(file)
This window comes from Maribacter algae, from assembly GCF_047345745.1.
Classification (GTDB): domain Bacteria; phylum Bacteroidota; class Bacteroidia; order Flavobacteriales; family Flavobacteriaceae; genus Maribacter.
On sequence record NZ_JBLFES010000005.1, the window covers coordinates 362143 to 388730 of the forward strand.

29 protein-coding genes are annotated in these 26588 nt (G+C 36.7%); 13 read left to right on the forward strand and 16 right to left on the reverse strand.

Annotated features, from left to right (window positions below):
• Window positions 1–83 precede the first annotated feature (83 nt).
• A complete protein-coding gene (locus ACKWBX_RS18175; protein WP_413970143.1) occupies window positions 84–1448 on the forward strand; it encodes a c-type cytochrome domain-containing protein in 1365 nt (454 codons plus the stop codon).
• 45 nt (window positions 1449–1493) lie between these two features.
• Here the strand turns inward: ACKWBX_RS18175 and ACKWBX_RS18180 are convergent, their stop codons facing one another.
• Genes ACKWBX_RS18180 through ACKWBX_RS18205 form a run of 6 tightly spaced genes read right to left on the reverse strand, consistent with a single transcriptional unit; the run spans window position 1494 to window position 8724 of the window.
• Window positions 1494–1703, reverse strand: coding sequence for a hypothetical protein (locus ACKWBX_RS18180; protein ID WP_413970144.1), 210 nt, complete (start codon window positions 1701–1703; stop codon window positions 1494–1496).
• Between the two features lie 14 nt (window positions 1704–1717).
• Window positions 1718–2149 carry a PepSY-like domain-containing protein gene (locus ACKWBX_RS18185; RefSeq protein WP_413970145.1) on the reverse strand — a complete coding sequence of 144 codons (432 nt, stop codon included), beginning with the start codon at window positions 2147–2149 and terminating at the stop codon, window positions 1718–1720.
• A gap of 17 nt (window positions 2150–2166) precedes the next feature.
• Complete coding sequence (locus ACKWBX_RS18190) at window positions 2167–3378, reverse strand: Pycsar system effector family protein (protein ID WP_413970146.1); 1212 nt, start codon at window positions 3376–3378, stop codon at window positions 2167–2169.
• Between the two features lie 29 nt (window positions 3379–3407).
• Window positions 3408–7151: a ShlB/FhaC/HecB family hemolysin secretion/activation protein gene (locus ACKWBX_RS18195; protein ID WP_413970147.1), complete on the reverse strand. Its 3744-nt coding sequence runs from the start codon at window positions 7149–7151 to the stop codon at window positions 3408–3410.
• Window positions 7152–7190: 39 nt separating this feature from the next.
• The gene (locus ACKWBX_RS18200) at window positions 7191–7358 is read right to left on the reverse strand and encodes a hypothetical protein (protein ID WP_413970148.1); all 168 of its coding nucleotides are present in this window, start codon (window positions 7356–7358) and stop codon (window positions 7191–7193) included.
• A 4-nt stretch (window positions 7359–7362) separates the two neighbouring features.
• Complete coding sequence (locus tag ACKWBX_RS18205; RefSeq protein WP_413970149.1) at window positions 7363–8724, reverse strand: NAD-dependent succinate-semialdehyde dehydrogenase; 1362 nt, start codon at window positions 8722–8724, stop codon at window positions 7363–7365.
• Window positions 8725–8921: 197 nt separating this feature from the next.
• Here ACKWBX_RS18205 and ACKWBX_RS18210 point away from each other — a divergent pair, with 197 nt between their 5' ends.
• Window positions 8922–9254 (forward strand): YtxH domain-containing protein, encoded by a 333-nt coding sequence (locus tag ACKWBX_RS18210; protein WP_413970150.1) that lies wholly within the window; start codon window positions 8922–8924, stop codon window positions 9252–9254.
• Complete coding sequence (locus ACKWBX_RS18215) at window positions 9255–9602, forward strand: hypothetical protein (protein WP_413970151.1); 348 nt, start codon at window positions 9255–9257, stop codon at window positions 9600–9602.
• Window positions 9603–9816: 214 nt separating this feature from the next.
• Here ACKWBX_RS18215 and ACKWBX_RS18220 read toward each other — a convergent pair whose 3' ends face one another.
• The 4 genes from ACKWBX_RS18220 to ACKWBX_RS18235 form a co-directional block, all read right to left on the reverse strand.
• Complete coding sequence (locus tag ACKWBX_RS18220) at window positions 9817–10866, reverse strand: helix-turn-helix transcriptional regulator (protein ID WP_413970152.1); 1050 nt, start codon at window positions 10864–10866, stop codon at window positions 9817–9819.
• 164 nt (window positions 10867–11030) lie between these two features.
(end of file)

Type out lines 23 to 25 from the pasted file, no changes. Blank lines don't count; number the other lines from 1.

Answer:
• Here ACKWBX_RS18205 and ACKWBX_RS18210 point away from each other — a divergent pair, with 197 nt between their 5' ends.
• Window positions 8922–9254 (forward strand): YtxH domain-containing protein, encoded by a 333-nt coding sequence (locus tag ACKWBX_RS18210; protein WP_413970150.1) that lies wholly within the window; start codon window positions 8922–8924, stop codon window positions 9252–9254.
• Complete coding sequence (locus ACKWBX_RS18215) at window positions 9255–9602, forward strand: hypothetical protein (protein WP_413970151.1); 348 nt, start codon at window positions 9255–9257, stop codon at window positions 9600–9602.